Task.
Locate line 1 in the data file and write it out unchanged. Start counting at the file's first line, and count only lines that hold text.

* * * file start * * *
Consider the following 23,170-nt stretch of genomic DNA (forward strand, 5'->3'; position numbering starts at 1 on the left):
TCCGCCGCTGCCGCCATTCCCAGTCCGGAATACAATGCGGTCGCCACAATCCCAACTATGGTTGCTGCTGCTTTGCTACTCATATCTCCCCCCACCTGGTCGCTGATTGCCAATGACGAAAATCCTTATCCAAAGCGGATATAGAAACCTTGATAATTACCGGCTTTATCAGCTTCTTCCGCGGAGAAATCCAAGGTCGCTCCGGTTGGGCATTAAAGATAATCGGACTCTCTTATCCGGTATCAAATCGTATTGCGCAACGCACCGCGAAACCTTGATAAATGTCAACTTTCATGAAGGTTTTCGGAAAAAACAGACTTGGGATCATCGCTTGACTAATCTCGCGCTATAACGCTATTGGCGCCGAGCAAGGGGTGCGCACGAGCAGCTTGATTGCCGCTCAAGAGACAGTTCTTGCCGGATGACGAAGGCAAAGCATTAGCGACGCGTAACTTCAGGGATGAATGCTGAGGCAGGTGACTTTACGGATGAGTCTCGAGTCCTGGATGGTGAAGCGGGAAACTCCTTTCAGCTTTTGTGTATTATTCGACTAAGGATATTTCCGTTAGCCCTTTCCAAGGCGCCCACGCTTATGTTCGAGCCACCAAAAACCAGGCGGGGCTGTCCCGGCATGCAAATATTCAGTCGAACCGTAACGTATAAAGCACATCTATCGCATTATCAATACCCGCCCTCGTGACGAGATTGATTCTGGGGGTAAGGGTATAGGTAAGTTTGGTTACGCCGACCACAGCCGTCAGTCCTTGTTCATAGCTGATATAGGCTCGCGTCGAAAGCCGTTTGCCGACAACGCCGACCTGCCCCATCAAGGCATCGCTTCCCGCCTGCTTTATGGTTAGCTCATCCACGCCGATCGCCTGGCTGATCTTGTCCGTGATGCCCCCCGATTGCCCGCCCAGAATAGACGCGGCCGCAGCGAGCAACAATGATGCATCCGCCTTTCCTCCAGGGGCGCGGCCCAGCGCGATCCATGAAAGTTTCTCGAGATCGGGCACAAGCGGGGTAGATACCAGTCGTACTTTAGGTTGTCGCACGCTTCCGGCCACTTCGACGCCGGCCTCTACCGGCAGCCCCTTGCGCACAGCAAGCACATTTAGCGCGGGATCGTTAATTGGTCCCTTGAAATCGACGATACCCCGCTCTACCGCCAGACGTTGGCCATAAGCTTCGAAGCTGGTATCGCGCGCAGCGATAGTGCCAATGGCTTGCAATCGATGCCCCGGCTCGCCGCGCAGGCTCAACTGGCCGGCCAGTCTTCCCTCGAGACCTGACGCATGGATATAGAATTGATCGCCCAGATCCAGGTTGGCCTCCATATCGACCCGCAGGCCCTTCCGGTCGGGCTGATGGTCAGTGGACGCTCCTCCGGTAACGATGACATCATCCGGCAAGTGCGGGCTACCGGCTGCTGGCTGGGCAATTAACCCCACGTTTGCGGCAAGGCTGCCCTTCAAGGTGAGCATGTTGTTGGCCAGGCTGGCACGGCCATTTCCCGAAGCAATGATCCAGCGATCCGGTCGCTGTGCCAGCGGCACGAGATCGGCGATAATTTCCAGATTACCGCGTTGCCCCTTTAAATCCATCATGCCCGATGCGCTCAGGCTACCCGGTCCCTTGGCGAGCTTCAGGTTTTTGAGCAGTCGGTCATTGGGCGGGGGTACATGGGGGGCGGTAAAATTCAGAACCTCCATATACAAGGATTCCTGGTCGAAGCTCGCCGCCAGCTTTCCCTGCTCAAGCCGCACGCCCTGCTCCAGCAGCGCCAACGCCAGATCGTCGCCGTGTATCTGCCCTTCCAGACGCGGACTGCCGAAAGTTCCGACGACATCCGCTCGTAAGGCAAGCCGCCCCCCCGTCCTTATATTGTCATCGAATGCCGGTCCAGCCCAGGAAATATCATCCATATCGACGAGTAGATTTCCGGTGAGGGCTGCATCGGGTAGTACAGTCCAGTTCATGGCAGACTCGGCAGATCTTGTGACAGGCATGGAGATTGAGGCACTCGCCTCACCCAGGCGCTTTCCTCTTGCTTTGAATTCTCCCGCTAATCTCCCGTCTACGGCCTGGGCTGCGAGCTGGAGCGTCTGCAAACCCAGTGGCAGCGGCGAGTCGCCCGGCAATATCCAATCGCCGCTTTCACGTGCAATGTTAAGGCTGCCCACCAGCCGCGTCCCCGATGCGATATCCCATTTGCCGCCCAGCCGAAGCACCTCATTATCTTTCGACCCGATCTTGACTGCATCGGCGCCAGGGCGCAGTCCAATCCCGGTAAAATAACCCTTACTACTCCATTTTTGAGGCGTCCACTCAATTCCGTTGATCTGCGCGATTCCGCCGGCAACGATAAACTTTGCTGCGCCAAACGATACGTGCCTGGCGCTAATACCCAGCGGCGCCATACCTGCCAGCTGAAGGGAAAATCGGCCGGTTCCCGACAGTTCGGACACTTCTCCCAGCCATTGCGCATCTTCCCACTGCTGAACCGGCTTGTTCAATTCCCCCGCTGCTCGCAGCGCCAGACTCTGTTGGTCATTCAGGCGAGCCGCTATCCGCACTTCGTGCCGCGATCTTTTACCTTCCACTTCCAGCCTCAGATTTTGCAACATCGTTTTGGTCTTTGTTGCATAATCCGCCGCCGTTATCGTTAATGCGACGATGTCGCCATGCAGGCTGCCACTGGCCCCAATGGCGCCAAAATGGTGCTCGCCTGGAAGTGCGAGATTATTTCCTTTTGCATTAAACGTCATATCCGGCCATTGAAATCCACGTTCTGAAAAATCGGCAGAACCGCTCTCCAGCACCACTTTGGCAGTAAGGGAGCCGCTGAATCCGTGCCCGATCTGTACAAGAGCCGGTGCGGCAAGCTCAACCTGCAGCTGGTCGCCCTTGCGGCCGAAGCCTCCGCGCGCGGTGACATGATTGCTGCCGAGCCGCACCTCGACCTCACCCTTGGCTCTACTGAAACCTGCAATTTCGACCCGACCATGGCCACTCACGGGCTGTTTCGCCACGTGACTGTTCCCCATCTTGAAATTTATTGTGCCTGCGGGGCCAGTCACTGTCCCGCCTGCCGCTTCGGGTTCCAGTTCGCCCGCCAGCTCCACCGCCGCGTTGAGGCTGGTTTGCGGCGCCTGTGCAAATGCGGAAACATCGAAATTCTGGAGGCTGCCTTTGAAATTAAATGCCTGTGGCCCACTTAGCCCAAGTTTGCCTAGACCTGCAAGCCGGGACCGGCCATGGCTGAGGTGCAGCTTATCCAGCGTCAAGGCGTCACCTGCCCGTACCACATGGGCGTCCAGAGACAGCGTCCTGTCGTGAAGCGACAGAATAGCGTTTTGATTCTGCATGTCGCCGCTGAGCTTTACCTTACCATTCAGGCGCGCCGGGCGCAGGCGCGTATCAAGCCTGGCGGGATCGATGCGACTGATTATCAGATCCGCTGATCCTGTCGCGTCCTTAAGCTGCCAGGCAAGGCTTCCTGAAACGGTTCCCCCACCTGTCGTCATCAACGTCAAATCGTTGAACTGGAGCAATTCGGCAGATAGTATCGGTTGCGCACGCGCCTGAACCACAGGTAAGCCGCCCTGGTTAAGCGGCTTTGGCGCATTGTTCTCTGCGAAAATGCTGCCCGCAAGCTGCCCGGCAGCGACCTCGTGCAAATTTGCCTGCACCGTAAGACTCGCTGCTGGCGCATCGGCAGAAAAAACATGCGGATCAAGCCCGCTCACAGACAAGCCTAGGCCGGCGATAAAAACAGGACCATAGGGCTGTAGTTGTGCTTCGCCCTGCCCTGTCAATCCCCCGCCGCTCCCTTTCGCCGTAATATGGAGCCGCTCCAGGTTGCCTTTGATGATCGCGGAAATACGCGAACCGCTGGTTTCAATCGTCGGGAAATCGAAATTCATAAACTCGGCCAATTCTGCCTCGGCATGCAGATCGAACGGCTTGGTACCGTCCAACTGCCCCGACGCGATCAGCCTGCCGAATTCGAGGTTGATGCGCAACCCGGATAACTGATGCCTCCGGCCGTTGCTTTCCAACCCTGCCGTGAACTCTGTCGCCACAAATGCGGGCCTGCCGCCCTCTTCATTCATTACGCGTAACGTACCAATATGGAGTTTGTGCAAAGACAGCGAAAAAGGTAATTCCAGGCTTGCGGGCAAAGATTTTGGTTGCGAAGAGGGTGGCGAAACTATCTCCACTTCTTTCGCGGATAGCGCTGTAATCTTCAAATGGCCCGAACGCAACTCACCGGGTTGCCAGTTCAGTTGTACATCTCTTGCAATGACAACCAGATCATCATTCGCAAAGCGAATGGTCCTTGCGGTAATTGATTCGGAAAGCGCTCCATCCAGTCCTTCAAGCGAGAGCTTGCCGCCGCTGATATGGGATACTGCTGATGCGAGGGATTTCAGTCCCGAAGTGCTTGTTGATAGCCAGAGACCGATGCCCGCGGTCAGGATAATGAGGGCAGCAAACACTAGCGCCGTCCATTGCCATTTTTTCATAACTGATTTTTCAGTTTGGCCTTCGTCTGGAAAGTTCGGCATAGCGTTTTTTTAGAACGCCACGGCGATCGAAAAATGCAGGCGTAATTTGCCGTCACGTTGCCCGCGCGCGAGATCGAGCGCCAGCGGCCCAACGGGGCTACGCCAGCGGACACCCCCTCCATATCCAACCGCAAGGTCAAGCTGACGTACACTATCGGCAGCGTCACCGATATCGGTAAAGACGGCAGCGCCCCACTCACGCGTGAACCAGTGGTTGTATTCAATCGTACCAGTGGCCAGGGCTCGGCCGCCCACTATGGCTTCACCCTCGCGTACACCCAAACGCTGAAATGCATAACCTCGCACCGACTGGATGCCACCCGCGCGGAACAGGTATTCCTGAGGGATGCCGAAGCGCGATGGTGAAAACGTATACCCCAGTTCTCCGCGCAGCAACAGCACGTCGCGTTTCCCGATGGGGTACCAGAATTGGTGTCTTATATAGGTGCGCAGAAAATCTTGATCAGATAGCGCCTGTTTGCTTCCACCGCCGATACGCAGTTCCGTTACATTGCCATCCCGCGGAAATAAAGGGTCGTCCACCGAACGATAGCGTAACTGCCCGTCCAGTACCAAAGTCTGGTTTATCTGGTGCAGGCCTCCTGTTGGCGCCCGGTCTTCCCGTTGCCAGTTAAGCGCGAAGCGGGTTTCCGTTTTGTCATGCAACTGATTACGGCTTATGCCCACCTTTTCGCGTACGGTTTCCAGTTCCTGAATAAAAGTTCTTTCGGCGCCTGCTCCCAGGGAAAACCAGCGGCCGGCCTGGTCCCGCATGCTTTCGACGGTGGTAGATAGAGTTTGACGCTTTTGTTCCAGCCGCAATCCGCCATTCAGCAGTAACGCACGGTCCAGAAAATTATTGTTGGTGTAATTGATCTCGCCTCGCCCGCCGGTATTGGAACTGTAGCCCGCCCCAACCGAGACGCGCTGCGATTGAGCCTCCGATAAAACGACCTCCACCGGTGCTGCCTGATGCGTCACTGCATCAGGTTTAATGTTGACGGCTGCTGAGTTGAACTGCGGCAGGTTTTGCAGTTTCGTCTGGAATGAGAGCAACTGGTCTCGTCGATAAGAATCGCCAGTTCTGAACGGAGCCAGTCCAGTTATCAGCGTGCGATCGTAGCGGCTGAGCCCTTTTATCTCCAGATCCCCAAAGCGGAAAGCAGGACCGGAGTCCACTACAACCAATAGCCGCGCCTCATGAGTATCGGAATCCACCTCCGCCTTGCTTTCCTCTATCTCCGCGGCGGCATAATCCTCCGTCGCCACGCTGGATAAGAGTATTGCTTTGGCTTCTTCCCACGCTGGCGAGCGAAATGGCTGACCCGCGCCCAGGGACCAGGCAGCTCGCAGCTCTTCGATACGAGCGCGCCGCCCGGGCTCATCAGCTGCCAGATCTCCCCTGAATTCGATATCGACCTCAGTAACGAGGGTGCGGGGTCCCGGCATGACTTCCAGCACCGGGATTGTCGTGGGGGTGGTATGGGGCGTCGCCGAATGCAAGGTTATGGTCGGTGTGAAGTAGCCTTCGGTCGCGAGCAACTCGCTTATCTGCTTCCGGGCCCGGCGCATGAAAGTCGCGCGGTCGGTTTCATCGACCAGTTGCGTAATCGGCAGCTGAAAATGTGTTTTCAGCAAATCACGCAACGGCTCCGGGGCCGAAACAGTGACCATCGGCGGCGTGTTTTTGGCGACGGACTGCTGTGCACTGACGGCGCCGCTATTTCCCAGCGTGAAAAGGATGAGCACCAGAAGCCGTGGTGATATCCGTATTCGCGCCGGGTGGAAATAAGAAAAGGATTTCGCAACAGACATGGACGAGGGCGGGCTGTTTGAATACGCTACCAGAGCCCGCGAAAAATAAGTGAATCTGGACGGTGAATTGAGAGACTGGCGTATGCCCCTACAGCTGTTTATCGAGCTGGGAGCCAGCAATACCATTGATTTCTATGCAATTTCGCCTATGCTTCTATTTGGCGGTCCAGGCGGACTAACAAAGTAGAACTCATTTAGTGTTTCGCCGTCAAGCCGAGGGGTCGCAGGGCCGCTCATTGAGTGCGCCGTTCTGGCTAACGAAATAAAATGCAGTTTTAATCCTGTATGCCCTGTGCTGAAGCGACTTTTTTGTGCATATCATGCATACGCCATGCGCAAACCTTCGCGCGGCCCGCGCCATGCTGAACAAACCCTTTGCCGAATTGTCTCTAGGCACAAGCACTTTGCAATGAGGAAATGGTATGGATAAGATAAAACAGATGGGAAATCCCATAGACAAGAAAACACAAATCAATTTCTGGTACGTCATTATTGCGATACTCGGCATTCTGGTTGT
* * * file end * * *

Consider the following 23,170-nt stretch of genomic DNA (forward strand, 5'->3'; position numbering starts at 1 on the left):